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More about canine tooth cleaning
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More about canine tooth cleaning

Dogs
Health & Safety

You can imagine what poor condition your teeth would be in if they were never brushed or taken care of throughout your childhood, and while it is often overlooked, the same is true for your dog! Veterinary surgeons recommend that all dog owners clean their dog’s teeth on a regular basis, as this can help to prevent tooth and gum problems in later life.

Having teeth and gums in poor condition can lead to a range of problems, such as tooth decay, loss of teeth, sore and inflamed gums, and problems eating. Bad teeth can of course be painful for your dog, and the build-up of bacteria that accompanies bad teeth can also lead to a range of other health problems, including stomach problems, bad breath and pain.

Read on to learn more about canine tooth cleaning, and how to keep your dog’s teeth and gums in good condition

When should I start cleaning my dog’s teeth?

You might think that if your dog is young and healthy and their teeth are in good condition, that it is better to leave them alone and only start cleaning their teeth if you spot a problem. However, by the time a problem has arisen, it might be too late to deal with it by simply starting a dental care regime at home, so it is important to start caring for your dog’s teeth when they are young, or as soon as they come to live with you.

Not only will this ensure that their teeth have the best chance of staying healthy for life, but it is much easier to train a puppy or young dog to tolerate teeth cleaning than it is to manage with an adult dog!

How often should I clean their teeth?

You do not need to clean your dog’s teeth every day, and twice or three times per week should be fine. Cleaning your dog’s teeth should only take a few minutes each time, and if you can work it into your regular routine, so much the better. If your dog is happy having their teeth cleaned and does not make a fuss, you can of course clean them more often than two to three times a week if you wish!

The basics of tooth cleaning

You will need to buy a special toothbrush designed for dogs, and a palatable canine toothpaste. Human toothpastes are not appropriate for cleaning the teeth of dogs! Toothpastes designed for dogs are generally meat flavoured, and enzymatic so that they get to work between the gaps in the teeth and deal with any hidden nasties. When cleaning your dog’s teeth, it is the brushing itself that is most effective, rather than the toothpaste, so it is entirely possible to clean your dog’s teeth without toothpaste if your dog really doesn’t take to it!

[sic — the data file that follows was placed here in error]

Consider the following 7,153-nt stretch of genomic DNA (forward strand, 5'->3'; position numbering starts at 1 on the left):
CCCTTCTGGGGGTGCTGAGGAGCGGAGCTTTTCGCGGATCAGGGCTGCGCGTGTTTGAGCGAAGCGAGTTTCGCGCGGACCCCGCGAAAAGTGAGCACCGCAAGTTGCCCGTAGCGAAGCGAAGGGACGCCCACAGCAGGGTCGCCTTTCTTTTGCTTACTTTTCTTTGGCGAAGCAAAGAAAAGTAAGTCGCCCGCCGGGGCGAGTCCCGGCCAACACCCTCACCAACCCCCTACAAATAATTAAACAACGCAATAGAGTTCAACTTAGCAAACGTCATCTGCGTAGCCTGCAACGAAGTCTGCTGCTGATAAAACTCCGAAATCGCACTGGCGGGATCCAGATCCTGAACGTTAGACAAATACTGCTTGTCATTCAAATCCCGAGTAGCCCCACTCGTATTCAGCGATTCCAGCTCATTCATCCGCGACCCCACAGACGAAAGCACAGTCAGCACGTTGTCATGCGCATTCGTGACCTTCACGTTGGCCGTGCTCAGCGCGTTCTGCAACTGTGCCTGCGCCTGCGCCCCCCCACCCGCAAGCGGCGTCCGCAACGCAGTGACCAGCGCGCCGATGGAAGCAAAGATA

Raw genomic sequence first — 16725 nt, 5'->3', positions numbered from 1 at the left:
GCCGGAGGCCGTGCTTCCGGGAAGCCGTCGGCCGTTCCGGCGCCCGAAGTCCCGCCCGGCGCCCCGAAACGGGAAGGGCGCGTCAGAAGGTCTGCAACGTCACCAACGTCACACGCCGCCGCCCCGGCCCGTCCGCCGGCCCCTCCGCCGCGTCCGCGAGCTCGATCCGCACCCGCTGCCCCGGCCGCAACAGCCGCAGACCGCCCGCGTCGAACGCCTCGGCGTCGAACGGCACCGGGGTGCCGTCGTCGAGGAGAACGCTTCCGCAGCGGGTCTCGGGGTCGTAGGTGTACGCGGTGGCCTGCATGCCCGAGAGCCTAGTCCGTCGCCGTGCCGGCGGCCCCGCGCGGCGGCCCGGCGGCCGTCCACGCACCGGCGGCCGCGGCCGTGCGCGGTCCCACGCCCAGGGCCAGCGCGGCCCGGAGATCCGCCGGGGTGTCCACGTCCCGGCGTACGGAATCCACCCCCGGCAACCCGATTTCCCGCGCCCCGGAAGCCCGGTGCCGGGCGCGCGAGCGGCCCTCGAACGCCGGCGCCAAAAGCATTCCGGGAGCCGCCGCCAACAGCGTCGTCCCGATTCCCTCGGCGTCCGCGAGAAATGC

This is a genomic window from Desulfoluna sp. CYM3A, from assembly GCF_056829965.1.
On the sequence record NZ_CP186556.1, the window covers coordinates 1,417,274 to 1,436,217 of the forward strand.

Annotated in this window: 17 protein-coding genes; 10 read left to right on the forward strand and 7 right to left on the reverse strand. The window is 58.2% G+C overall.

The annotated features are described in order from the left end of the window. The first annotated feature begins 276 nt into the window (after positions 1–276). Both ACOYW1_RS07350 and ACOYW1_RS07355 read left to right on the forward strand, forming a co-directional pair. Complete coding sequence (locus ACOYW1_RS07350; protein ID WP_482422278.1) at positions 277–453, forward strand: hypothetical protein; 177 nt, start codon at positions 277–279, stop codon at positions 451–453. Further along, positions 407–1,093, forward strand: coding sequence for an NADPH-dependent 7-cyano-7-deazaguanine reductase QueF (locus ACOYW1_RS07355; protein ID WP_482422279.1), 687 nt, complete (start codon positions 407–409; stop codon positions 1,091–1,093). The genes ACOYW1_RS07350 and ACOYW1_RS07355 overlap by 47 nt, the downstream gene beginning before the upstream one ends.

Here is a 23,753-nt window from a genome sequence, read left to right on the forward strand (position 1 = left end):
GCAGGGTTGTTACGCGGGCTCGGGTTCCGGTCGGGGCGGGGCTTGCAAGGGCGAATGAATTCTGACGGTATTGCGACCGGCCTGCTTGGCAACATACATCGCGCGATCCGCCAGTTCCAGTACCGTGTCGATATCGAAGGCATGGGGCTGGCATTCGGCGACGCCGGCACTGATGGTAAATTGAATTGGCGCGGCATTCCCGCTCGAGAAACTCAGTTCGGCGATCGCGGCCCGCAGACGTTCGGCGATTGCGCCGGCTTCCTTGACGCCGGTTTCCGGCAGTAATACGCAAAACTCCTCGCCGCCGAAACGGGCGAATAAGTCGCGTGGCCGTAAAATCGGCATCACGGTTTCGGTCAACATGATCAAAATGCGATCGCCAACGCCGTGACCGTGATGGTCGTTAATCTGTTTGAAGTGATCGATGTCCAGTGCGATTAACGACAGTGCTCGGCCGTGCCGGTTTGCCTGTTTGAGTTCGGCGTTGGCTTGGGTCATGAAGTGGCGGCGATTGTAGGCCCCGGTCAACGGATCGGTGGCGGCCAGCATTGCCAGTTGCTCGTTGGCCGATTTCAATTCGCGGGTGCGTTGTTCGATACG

Feeding for dental health

Wet food can potentially lead to tooth decay in the long term, and also has a tendency to stick to the teeth, giving it more chance to attack the enamel. Dry food is better for dental health in the long term, particularly hard kibble and larger pieces. However, feeding a diet of all dry food does not suit all dogs and owners, and can lead to dehydration, so feeding a balance of both types of food is totally fine for good dental care, when accompanied with brushing.

Good treats for the teeth

Many dog treats are bad for the teeth as well as the waistline, being rich in sugar, salt and fat, and other ingredients that do absolutely nothing for good dental health! However, you can buy various dog treats designed to have a cleaning action on the teeth and help with your dental care regime, such as Pedigree Dentastix.

Raw meaty bones, and anything else that encourages your dog to gnaw such as rawhide are also much better for the teeth than other types of treats, as they have a rubbing and cleaning effect on the teeth, as well as keeping your dog occupied!

Veterinary dental procedures

If your dog has bad teeth, inflamed gums or other significant dental problems, they may require a veterinary dental procedure to correct this. Many dog owners assume that this means that the dog simply has his teeth brushed in the veterinary surgery in the same manner that you can do at home, but this is not the case.

Veterinary dental procedures are deep cleaning and thorough, and take place under anaesthetic. It can take up to 45 minutes to perform the procedure thoroughly, or longer if any extractions are required. The teeth will be thoroughly inspected, plaque and tartar removed, any areas of decay dealt with, and teeth that are beyond saving will be removed. The teeth will also be polished and thoroughly cleaned in such as way as can only be performed on a dog that is unconscious!

Generally, if you start brushing your dog’s teeth while they are still young and keep an eye on their dental health, you should be able to avoid the need for a full veterinary dental procedure in later life.

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